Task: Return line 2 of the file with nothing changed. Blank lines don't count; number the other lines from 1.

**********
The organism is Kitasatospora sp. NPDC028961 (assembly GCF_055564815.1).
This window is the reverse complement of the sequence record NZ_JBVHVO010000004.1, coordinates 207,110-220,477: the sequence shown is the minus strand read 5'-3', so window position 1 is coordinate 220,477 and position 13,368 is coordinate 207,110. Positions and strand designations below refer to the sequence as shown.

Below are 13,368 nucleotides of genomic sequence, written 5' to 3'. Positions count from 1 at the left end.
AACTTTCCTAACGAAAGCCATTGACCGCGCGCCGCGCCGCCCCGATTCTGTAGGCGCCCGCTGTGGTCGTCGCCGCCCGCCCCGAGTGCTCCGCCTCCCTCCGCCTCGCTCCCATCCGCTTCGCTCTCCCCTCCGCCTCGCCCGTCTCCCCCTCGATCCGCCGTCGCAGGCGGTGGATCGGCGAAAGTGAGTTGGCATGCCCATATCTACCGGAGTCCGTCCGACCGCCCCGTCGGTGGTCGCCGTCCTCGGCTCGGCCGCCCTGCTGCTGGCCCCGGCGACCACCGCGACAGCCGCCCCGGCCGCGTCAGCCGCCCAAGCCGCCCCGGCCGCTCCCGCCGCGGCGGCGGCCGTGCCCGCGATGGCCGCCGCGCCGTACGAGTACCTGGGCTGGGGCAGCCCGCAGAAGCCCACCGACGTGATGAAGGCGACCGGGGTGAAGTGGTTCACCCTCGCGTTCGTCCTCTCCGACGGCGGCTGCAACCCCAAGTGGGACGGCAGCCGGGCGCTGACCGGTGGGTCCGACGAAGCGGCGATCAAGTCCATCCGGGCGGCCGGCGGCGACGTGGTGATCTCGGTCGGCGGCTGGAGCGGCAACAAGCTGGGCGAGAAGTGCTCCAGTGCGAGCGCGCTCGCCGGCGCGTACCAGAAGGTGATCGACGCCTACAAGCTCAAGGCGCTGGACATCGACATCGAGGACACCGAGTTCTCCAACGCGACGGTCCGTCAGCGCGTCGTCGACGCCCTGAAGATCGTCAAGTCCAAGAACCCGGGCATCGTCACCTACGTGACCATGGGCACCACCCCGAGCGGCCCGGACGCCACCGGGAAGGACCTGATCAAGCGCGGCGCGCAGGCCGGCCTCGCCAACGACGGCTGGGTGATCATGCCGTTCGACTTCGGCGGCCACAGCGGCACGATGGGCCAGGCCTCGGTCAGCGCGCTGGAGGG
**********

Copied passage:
This window is the reverse complement of the sequence record NZ_JBVHVO010000004.1, coordinates 207,110-220,477: the sequence shown is the minus strand read 5'-3', so window position 1 is coordinate 220,477 and position 13,368 is coordinate 207,110. Positions and strand designations below refer to the sequence as shown.